Olmsted: Nichols 'an opportunity I couldn't turn down'

Tuesday afternoon, Nichols College officially announced Millis/Hopedale's Dale Olmsted as its new head football coach, after eight seasons running the Mohawks' program.

The Bison's athletic department initially reached out to Olmsted three weeks ago, as the Mohawks were preparing for an MIAA Division 6 South first round matchup with Mashpee, and the process went along quickly. Olmsted accepted the job over this past weekend, replacing Kevin Loney at the helm of the Bison's program.

Heading into the Thanksgiving matchup with Medway, Olmsted is 42-47 in eight years as head coach at M-H, which includes playoff berths the last two seasons led by Boston College-bound lineman Jon Baker.

We caught up with Olmsted yesterday afternoon for some further comments on his new gig, the Mohawks' future and what he'll miss most from the high school level of coaching:

On accepting the job: "It was just an opportunity I couldn’t turn down. We preach to the kids about success and opportunities, and here I am looking in the mirror -- 'Hey coach, here you go'. I could've played it safe. I have a great job in Millis, with a program heading in the right direction, from being irrelevant to being mentioned in the playoffs for the foreseeable future. That was the safe play, stay where I'm at and ride off into the sunset. But the opportunity that I was faced with, I could not say no. I took it, and it's been a emotional roller coaster when you have young kids involved in decision-making.

"I'm going to go back today to lift and run. The more they see me, the better off they’ll be able to deal. My staff now is staying [at M-H]. You hate to bring this up during the season, but sometimes you don’t have a choice."

Why the process moved so quickly: "I just think that's the nature of the business over there. Their season ended and they needed stability. Just based on the information I have, when Loney left a lot of the staff left as well. I show up on Monday, there was 3 graduate assistants out of a staff of 10 people, and it's down to two now. It's the nature of the beast."

If he will bring anyone from his current staff to Nichols: "At this point right now, I've been getting emails from all over the country really, from people want the opportunity to coach at the college level. Speaking with my staff there, they're pretty happy where they're at, and they'd like to continue the journey to a state title at Millis. I don't foresee any...One staff member might be interested in coming with me, but right now I'm trying to juggle a new staff together [at Nichols] while working with the Millis staff, trying to run almost two programs at once. The last thing I wanna do is short-change a kid's experience on Turkey Day."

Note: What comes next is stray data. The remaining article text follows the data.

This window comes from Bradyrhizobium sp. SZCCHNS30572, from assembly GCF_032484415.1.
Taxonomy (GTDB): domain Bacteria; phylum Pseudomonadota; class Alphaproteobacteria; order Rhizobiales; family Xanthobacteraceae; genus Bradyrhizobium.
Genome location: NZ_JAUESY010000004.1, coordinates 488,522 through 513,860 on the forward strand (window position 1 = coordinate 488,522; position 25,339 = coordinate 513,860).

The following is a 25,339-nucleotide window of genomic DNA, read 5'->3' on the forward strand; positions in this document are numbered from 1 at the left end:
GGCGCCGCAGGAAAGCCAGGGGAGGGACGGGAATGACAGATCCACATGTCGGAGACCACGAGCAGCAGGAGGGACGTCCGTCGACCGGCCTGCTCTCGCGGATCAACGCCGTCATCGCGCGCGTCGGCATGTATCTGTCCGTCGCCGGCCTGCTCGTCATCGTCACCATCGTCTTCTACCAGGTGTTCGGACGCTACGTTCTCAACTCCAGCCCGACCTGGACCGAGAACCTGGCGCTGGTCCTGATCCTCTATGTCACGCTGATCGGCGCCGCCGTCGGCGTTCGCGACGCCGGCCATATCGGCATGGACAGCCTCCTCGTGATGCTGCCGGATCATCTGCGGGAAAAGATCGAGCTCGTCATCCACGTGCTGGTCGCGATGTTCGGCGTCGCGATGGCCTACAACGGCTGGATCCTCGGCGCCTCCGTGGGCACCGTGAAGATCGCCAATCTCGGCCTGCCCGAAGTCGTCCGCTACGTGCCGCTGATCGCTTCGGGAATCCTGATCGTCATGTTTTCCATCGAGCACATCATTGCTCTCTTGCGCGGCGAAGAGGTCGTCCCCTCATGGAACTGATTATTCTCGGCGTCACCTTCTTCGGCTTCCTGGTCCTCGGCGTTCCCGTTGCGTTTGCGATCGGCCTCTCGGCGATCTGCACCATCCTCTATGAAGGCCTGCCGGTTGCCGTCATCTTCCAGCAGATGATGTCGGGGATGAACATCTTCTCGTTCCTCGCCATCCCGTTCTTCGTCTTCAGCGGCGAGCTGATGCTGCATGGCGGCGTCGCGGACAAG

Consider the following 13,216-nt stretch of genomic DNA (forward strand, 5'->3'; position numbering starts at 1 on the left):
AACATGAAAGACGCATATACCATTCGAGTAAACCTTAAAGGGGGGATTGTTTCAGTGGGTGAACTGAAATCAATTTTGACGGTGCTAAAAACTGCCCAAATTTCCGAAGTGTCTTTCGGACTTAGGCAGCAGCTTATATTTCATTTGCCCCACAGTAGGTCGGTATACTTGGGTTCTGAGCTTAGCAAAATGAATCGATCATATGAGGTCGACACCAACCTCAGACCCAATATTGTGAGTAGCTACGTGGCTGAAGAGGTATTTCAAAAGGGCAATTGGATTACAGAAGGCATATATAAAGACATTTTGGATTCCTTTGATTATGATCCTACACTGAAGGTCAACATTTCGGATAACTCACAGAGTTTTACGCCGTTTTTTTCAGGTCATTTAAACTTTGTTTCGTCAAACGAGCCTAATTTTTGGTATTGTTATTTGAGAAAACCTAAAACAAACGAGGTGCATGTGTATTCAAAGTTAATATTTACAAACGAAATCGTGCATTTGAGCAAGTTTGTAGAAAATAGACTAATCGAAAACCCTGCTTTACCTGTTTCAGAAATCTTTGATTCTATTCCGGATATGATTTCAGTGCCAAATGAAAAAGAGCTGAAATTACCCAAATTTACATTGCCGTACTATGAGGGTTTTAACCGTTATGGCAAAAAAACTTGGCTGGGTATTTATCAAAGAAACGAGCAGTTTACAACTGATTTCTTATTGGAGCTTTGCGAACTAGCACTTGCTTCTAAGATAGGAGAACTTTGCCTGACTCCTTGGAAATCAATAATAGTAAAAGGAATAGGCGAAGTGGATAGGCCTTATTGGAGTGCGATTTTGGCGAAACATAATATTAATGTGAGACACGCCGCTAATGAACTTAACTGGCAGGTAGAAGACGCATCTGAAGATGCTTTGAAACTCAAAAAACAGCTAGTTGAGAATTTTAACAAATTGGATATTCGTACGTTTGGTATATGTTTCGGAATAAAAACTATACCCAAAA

Succession plan at M-H: "I'm not sure. Any time you turn a program around, it's not one person. It's a number of things -- parents, alumni, administration, there's been a lot of people involved in turning this program around, and a lot of those people I mentioned are still there.

"I think the program...I'm not gonna say it's at an all-time high, because we haven't won a state title yet, this was gonna be maybe a down year because we lost so many seniors the previous year. Certainly Jon Baker was the centerpiece of the program, and when he went down we started all sophomores and juniors up front. I started four sophomores and a freshman on varsity and they did a fantastic job this year. The kids did a real good job maturing throughout the course of the year. I'm extremely proud of the way that they were able to win some games, and that’s sign that progress is there, when kids can step up for the seniors that left the previous year and start winning as sophomores."

What he'll miss most: "Dealing with the kids, I'll certainly miss watching these kids grow up. Sort of going down memory lane, this is all going back. I keep gameday programs from every year, I have a picture of Jon Baker as a long-haired, 170-pound eighth-grader. To see how kids develop mentally and physically in the program, I'm really gonna miss that. The sky is the limit for these kids, in high school, and then the next opportunity, whether it's college or the workforce or the military. Wherever they go, seeing them develop from boys to young men will be the thing I miss most about my job."

On the challenges in the recruiting end: "Obviously it will be my first time doing it, it's an unexpected challenge that popped up. What I'll rely on most of all in this recruiting class is the relationships I've built with head coaches in the Commonwealth. I've been coaching high schools in Massachusetts for 21 years, I've been in the Tri-Valley League, the Bay State, the Hockomock; I've been a member of the Massachusetts High School Football Coaches Association [MHSFCA] and that's allowed me to meet coaches from all around the state. Our program has been very fortunate to win games against South Shore League, too. Again, I think that's another thing that appealed to me about Nichols. To not only build up a program from scratch but my network, the people I've come across, that’s really appealed to them.

"I'll rely heavily on my relationship with head coaches, talking with them, informing them about the opportunities that are at Nichols College, not only on the football field, but obviously as a [high school] head coach, you wanna make sure you recommend colleges to your kids where the head coaches are going to take care of them. You're not just gonna be a number at Nichols -- the ratio is 16-to-1 student-teacher, with 90 percent placement in the workforce, so there's a great opportunity for kids to play at a competitive level and get a great education. I hope the staff I bring in turns these young men into men."